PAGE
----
• Journal article
    Gatica M, Cofré R, Mediano PAM, Rosas FE, Orio P, Diez I, Swinnen SP, Cortes JMet al., 2021,

    High-Order Interdependencies in the Aging Brain.

    , Brain Connect

    Background: Brain interdependencies can be studied from either a structural/anatomical perspective ("structural connectivity") or by considering statistical interdependencies ("functional connectivity" [FC]). Interestingly, while structural connectivity is by definition pairwise (white-matter fibers project from one region to another), FC is not. However, most FC analyses only focus on pairwise statistics and they neglect higher order interactions. A promising tool to study high-order interdependencies is the recently proposed O-Information, which can quantify the intrinsic statistical synergy and the redundancy in groups of three or more interacting variables. Methods: We analyzed functional magnetic resonance imaging (fMRI) data obtained at rest from 164 healthy subjects with ages ranging in 10 to 80 years and used O-Information to investigate how high-order statistical interdependencies are affected by age. Results: Older participants (from 60 to 80 years old) exhibited a higher predominance of redundant dependencies compared with younger participants, an effect that seems to be pervasive as it is evident for all orders of interaction. In addition, while there is strong heterogeneity across brain regions, we found a "redundancy core" constituted by the prefrontal and motor cortices in which redundancy was evident at all the interaction orders studied. Discussion: High-order interdependencies in fMRI data reveal a dominant redundancy in functions such as working memory, executive, and motor functions. Our methodology can be used for a broad range of applications, and the corresponding code is freely available.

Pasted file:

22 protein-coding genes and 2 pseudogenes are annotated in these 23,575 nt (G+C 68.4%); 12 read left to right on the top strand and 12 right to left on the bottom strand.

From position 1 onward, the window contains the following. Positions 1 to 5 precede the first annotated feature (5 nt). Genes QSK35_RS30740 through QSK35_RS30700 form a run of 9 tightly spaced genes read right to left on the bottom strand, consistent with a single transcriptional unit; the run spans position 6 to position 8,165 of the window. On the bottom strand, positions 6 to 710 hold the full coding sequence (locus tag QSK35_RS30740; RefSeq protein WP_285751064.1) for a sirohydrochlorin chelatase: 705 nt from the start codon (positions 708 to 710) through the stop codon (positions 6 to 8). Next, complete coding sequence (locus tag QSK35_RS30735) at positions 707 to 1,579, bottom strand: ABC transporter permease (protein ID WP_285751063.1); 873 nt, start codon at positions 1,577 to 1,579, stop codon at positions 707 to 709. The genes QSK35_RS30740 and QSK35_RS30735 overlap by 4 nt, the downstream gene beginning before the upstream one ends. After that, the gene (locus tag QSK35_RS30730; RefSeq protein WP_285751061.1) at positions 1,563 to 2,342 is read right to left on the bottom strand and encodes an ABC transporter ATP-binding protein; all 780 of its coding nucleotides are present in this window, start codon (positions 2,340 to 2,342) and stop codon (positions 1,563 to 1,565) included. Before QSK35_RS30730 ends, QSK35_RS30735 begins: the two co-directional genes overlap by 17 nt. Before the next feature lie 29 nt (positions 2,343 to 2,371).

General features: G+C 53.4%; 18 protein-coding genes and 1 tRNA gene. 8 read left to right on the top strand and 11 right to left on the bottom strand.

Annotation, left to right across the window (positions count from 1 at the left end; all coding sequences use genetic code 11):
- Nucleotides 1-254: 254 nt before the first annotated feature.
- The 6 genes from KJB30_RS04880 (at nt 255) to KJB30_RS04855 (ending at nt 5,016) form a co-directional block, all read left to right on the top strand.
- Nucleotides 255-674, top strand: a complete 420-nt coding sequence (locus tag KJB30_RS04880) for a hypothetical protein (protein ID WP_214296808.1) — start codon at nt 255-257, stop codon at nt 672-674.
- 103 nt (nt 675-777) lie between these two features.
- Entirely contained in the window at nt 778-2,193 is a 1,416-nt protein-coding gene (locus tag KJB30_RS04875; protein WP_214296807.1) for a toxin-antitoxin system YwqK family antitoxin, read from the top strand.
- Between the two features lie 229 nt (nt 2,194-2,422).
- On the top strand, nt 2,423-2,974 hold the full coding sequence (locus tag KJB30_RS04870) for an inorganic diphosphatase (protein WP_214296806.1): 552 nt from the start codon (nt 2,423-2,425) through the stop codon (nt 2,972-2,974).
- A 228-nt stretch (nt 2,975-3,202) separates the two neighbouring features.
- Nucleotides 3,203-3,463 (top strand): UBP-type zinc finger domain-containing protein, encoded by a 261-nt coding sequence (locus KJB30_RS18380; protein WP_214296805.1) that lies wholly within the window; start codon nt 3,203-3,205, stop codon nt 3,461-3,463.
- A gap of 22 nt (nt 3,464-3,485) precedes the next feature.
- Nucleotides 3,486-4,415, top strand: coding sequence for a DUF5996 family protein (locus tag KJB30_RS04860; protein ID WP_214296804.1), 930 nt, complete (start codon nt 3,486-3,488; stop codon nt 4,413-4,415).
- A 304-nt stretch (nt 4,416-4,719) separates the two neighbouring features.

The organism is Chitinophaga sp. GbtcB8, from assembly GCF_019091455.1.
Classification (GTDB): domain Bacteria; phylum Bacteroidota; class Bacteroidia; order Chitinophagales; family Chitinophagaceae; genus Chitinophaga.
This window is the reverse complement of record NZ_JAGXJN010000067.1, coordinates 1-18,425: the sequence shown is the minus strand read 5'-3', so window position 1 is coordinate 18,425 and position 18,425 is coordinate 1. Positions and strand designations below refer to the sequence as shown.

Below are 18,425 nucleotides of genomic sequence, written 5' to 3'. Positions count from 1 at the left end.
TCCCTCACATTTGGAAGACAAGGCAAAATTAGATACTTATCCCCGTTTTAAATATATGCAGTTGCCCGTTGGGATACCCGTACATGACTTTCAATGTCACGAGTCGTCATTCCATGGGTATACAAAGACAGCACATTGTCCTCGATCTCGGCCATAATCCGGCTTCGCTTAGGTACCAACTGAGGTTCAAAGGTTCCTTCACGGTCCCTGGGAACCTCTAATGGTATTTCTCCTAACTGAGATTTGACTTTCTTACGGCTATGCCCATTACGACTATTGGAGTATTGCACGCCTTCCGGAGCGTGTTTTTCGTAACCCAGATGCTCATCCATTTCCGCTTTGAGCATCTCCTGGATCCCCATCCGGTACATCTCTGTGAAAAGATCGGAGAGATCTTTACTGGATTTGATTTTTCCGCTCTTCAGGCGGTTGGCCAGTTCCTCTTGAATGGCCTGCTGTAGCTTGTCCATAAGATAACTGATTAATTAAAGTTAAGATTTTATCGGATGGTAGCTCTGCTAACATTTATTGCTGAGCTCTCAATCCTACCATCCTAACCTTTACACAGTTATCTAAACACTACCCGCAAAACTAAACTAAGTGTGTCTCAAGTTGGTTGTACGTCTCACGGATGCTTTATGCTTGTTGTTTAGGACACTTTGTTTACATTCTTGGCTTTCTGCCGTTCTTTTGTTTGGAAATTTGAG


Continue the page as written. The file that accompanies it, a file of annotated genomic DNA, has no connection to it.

• Journal article
    Medina-Mardones AM, Rosas FE, Rodríguez SE, Cofré Ret al., 2021,

    Hyperharmonic analysis for the study of high-order information-theoretic signals

    , Journal of Physics: Complexity, Vol: 2, Pages: 1-16, ISSN: 2632-072X

    Network representations often cannot fully account for the structural richness of complex systems spanning multiple levels of organisation. Recently proposed high-order information-theoretic signals are well-suited to capture synergistic phenomena that transcend pairwise interactions; however, the exponential-growth of their cardinality severely hinders their applicability. In this work, we combine methods from harmonic analysis and combinatorial topology to construct efficient representations of high-order information-theoretic signals. The core of our method is the diagonalisation of a discrete version of the Laplace–de Rham operator, that geometrically encodes structural properties of the system. We capitalise on these ideas by developing a complete workflow for the construction of hyperharmonic representations of high-order signals, which is applicable to a wide range of scenarios.

  • Journal article
    Kettner HS, Rosas F, Timmermann C, Kärtner L, Carhart-Harris RL, Roseman Let al., 2021,

    Psychedelic Communitas: intersubjective experience during psychedelic group sessions predicts enduring changes in psychological wellbeing and social connectedness

    , Frontiers in Pharmacology, Vol: 12, ISSN: 1663-9812